Prominent Black Lives Matter activist DeRay Mckesson arrested at Alton Sterling protest in Baton Rouge _lowres

Police arrest activist DeRay McKesson during a protest along Airline Highway, a major road that passes in front of the Baton Rouge Police Department headquarters Saturday, July 9, 2016, in Baton Rouge, La. Protesters angry over the fatal shooting of Alton Sterling by two white Baton Rouge police officers rallied Saturday at the convenience store where he was shot, in front of the city's police department and at the state Capitol for another day of demonstrations. (AP Photo/Max Becherer)

After a Baton Rouge Police officer shot and killed Alton Sterling in July, hundreds took to the city's streets in protest. Now, City Hall will pay out a few hundred dollars apiece to more than 90 protesters, including Black Lives Matter activist DeRay Mckesson, who sued the city after their arrests.

The Metro Council voted Tuesday evening to approve the settlement in the federal class-action lawsuit. The settlement, about $100,000 in total, will be borne by four agencies paying no more than $25,000 each: the city government, Louisiana State Police, the East Baton Rouge Sheriff's Office and the District Attorney's Office.

Parish Attorney Lea Anne Batson said the city plans to pay $230 to each of the 92 plaintiffs in the lawsuit. The rest of the money under the $25,000 cap for the city-parish will go toward bonding fees, attorney's fees and other costs, Batson said.

East Baton Rouge District Attorney Hillar Moore III had said his office will not prosecute Mckesson and the other protesters booked on misdemeanor counts of obstructing a highway. But the protesters' lawsuit says Mckesson and the others were still required to post substantial bail, pay administrative fees and court costs in order to be released, and that they would have to pay more to have their arrests expunged.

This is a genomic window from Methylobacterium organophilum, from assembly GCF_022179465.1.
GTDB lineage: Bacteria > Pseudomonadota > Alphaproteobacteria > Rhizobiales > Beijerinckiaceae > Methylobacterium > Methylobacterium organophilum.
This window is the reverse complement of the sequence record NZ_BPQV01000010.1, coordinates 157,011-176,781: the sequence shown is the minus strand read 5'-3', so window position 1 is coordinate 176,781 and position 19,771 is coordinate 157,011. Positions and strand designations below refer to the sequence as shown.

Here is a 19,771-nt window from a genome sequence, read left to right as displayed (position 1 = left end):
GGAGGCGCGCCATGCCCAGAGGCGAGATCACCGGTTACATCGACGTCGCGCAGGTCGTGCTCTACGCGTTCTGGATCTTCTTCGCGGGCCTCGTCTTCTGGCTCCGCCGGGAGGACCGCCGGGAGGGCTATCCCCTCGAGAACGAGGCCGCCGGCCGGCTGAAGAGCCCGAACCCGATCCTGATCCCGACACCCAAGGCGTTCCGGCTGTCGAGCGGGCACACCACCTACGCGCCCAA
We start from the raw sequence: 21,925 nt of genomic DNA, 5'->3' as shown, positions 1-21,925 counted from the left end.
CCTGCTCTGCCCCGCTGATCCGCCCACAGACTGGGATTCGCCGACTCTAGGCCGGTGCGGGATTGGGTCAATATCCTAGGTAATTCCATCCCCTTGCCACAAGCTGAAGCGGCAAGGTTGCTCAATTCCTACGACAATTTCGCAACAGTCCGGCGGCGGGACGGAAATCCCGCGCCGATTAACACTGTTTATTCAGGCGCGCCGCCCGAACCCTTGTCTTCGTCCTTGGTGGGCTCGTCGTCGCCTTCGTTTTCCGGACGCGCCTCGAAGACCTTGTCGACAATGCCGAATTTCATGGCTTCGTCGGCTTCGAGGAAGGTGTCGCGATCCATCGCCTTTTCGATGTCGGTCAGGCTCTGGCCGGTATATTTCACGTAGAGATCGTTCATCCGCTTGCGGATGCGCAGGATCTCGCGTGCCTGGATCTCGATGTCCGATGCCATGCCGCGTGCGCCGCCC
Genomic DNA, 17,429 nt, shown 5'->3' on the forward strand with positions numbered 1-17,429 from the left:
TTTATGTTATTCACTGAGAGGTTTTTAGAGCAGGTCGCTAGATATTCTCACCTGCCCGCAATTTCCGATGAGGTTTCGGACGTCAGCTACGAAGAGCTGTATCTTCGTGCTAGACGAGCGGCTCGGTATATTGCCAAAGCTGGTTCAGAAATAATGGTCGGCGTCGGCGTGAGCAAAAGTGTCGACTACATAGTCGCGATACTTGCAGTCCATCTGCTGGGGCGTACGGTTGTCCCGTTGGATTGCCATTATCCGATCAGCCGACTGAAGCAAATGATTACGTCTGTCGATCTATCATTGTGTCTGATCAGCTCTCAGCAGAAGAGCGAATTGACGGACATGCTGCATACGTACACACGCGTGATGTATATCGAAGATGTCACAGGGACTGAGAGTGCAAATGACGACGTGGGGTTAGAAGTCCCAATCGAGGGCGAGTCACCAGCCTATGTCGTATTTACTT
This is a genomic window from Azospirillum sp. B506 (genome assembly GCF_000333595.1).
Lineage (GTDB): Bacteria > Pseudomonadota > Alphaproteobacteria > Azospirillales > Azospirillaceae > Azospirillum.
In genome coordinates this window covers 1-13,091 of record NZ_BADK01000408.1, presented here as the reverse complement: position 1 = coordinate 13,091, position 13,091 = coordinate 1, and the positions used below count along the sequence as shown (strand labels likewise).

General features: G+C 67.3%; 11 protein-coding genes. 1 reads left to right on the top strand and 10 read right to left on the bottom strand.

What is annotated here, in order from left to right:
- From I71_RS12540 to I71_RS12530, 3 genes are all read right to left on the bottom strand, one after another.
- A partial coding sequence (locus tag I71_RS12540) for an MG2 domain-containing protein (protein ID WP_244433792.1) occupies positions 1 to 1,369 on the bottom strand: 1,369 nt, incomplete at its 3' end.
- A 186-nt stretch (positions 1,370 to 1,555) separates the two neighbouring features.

Their lawsuit alleges police were militarized and aggressive in their response to the protesters, and that law enforcement used "unconstitutional tactics" to infringe upon the protesters' First Amendment rights to freedom of speech and assembly.

Metro Councilman John Delgado was furious about the settlement payout, and was one of two on the 12-member body to vote against approving it.

"To me, this encourages that type of behavior to happen in the future," Delgado said. "I have no interest in paying $100,000 in taxpayer dollars to people who are coming into our city to protest."

But Batson said the price is much smaller than what the city could be paying if just one of the 92 plaintiffs could prove that they had been wrongfully arrested. The protests and arrests came after cell phone videos emerged showing a Baton Rouge Police officer shooting and killing Sterling outside a convenience store in north Baton Rouge.

Batson said fewer than 10 percent of the protesters in the class-action lawsuit were from out of town.


Attorney Roy Rodney Jr. represented Mckesson and the other plaintiffs in the lawsuit.

A Baton Rouge police officer also filed a lawsuit earlier this month against Mckesson and Black Lives Matter. The officer, who is unnamed in the lawsuit, said he lost teeth and sustained other injuries during the protests after Sterling's death.

His lawsuit against Mckesson accuses the activist of inciting violence.

In the matter of Mckesson's lawsuit against the city, Delgado and Councilman Scott Wilson voted against settling the suit and doling out $25,000 from the city-parish. Council members Chandler Loupe, Trae Welch, Chauna Banks, Erika Green, Donna Collins-Lewis, LaMont Cole, Joel Boé and Tara Wicker voted to approve it. Ryan Heck did not vote and Buddy Amoroso was absent from the meeting.

Follow Andrea Gallo on Twitter, @aegallo.​